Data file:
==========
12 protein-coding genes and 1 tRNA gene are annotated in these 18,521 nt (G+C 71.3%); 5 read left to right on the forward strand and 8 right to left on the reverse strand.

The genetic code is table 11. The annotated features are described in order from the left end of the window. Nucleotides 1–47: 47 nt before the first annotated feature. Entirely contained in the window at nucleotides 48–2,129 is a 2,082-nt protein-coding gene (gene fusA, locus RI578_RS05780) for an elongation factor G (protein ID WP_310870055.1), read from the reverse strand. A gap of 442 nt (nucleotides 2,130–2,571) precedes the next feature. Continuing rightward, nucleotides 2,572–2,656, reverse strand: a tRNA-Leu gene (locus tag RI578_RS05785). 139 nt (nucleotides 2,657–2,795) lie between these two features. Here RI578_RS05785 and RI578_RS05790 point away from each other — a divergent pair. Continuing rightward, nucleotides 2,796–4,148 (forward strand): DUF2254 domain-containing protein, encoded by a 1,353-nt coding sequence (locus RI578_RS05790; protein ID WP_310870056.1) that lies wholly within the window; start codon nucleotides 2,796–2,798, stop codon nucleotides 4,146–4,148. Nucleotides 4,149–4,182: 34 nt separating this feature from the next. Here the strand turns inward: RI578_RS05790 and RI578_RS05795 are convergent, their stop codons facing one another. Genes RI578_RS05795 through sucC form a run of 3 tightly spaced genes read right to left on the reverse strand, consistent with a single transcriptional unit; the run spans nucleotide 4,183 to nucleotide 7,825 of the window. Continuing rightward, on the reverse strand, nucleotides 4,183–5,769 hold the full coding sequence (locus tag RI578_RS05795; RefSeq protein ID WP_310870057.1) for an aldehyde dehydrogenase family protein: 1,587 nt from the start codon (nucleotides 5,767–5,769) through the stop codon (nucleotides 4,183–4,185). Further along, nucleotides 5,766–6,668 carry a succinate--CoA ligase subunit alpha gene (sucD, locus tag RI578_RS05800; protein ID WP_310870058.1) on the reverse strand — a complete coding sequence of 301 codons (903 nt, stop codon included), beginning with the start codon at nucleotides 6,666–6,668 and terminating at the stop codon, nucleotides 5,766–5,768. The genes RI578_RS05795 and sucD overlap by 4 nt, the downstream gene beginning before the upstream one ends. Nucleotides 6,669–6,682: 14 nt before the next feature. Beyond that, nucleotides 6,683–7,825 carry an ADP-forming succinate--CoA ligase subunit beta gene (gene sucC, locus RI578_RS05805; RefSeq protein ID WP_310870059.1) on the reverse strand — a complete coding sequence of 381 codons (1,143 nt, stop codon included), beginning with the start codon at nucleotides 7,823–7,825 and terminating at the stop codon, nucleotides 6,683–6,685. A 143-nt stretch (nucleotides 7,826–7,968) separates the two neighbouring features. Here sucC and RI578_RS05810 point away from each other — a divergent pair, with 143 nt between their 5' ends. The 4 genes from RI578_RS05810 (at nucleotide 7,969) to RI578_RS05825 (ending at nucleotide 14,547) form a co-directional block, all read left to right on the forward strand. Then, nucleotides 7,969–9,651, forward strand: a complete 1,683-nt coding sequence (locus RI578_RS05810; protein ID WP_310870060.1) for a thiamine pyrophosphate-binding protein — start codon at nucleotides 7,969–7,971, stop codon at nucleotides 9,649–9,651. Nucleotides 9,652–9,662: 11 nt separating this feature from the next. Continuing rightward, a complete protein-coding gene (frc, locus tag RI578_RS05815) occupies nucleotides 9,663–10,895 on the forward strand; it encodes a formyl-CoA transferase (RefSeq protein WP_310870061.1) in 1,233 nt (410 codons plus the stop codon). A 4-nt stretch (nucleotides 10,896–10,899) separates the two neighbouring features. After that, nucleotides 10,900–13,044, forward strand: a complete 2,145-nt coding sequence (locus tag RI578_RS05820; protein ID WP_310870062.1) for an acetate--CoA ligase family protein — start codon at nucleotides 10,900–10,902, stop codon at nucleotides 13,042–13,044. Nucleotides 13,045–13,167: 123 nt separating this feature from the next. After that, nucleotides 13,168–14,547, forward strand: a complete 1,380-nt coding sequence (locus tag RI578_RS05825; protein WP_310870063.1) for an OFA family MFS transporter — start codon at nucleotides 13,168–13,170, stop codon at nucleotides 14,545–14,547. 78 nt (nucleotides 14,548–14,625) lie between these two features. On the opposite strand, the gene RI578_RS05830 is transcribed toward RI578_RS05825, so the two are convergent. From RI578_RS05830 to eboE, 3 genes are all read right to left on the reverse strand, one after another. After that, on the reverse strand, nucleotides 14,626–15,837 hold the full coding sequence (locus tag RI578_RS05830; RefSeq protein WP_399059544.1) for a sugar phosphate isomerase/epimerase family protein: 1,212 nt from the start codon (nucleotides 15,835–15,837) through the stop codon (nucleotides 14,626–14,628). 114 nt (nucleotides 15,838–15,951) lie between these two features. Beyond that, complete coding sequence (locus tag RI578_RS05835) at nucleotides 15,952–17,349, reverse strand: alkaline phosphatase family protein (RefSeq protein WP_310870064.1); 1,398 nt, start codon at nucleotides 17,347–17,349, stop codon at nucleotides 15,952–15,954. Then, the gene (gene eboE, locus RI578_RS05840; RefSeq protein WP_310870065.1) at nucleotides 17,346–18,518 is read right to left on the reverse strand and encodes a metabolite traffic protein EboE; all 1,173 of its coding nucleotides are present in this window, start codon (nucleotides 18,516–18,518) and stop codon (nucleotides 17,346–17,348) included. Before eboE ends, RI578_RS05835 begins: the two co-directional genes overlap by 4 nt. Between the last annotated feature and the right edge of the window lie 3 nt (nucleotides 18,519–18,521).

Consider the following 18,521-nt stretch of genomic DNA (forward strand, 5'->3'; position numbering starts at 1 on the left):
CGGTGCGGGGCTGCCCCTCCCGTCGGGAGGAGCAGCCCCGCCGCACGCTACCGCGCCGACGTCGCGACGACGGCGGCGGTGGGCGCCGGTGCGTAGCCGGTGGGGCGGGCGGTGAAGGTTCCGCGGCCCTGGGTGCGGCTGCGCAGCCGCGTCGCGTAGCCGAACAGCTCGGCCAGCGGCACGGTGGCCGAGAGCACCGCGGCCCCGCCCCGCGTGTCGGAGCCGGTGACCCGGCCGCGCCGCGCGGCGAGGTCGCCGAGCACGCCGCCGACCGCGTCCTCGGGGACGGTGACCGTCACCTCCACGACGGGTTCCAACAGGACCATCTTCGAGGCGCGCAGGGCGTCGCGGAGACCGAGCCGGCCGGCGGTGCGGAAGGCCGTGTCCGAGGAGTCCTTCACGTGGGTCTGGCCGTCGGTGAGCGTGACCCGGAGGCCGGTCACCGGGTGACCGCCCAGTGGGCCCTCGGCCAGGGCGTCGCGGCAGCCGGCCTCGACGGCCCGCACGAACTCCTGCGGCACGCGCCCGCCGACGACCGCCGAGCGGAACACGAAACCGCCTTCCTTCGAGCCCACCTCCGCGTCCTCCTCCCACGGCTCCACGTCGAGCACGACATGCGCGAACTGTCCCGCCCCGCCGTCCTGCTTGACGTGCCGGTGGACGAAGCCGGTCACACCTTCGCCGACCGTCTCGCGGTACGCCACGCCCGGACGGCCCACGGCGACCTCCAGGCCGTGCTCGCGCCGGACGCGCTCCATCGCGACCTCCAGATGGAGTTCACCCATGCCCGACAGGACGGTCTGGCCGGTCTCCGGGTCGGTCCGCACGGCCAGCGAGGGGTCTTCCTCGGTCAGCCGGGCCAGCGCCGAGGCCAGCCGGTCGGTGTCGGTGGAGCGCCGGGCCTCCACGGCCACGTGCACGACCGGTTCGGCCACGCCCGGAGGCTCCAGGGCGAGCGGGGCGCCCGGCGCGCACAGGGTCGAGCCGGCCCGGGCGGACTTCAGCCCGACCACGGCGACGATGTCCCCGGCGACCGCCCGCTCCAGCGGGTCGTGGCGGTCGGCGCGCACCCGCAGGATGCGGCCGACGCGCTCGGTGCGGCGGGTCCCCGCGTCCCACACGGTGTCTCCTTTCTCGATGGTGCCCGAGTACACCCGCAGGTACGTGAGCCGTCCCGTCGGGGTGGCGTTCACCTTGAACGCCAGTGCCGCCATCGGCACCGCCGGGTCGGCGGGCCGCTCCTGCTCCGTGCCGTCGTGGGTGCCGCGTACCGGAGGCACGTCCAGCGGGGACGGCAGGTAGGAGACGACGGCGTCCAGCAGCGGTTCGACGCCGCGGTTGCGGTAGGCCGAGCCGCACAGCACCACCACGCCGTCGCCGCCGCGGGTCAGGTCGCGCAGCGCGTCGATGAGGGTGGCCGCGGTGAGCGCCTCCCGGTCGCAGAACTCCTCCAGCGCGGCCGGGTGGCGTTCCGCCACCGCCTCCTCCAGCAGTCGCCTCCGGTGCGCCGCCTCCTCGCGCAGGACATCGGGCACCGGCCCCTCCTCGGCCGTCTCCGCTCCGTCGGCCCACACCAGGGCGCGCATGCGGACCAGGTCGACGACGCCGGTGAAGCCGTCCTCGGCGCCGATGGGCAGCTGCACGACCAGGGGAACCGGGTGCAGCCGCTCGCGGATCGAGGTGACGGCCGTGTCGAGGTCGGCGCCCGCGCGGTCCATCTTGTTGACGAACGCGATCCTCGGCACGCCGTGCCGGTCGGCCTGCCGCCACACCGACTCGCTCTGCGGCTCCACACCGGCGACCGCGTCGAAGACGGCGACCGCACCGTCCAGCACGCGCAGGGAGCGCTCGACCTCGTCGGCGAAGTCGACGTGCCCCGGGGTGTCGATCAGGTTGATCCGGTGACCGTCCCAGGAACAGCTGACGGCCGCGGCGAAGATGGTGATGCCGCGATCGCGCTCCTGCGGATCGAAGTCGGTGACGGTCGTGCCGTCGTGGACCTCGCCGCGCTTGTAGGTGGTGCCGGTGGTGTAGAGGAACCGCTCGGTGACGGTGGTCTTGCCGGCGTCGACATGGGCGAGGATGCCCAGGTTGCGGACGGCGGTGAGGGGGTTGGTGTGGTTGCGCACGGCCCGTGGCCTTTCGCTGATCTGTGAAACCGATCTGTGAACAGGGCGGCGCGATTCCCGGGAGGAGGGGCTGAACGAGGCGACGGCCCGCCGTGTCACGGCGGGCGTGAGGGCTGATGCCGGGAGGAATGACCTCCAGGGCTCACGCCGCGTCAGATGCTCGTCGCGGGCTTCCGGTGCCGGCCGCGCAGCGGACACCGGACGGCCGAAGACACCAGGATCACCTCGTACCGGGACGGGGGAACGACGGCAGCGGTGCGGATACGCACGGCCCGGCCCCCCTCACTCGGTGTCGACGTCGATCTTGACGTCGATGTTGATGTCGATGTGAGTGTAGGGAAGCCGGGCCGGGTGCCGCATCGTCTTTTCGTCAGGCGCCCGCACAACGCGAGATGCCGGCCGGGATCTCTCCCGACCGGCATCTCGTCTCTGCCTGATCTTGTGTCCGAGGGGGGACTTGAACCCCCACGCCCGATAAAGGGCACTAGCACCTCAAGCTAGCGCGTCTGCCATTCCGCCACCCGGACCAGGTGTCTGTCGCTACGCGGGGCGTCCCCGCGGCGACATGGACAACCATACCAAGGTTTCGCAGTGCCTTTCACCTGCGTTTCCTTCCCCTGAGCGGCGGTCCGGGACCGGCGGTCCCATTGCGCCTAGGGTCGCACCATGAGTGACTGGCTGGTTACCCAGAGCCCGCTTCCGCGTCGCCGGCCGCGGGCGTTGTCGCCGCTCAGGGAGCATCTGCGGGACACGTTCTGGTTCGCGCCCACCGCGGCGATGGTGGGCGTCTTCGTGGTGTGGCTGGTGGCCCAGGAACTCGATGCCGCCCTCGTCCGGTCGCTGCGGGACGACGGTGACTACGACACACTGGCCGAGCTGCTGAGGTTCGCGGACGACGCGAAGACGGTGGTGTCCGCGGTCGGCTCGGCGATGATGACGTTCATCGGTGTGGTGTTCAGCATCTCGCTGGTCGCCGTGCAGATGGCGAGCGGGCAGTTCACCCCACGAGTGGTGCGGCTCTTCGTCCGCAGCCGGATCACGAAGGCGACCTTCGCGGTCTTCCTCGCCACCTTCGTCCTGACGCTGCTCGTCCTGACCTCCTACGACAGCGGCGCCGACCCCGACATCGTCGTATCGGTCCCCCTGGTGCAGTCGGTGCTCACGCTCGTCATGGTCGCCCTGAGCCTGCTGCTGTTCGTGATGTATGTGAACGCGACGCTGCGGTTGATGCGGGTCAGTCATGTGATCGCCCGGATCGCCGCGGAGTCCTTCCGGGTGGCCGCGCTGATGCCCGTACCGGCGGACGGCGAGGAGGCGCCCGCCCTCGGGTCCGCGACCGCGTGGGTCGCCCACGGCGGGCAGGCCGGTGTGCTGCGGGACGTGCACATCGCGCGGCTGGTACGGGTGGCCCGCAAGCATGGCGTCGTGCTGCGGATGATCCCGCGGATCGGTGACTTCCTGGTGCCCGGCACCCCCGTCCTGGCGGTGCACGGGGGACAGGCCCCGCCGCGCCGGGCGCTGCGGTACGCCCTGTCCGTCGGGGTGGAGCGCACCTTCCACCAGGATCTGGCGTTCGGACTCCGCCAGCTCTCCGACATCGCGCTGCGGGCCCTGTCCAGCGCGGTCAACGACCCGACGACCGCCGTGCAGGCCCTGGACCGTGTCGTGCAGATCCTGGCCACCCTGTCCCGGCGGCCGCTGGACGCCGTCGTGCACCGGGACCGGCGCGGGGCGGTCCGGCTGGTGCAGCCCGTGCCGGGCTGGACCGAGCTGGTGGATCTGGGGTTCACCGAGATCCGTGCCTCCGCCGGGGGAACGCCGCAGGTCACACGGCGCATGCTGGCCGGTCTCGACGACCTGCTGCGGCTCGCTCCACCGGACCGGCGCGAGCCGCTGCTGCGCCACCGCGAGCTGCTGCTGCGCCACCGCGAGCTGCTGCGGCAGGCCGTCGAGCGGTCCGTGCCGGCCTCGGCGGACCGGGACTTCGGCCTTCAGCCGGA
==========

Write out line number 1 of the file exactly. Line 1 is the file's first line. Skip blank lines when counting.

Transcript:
12 protein-coding genes and 1 tRNA gene are annotated in these 18,521 nt (G+C 71.3%); 5 read left to right on the forward strand and 8 right to left on the reverse strand.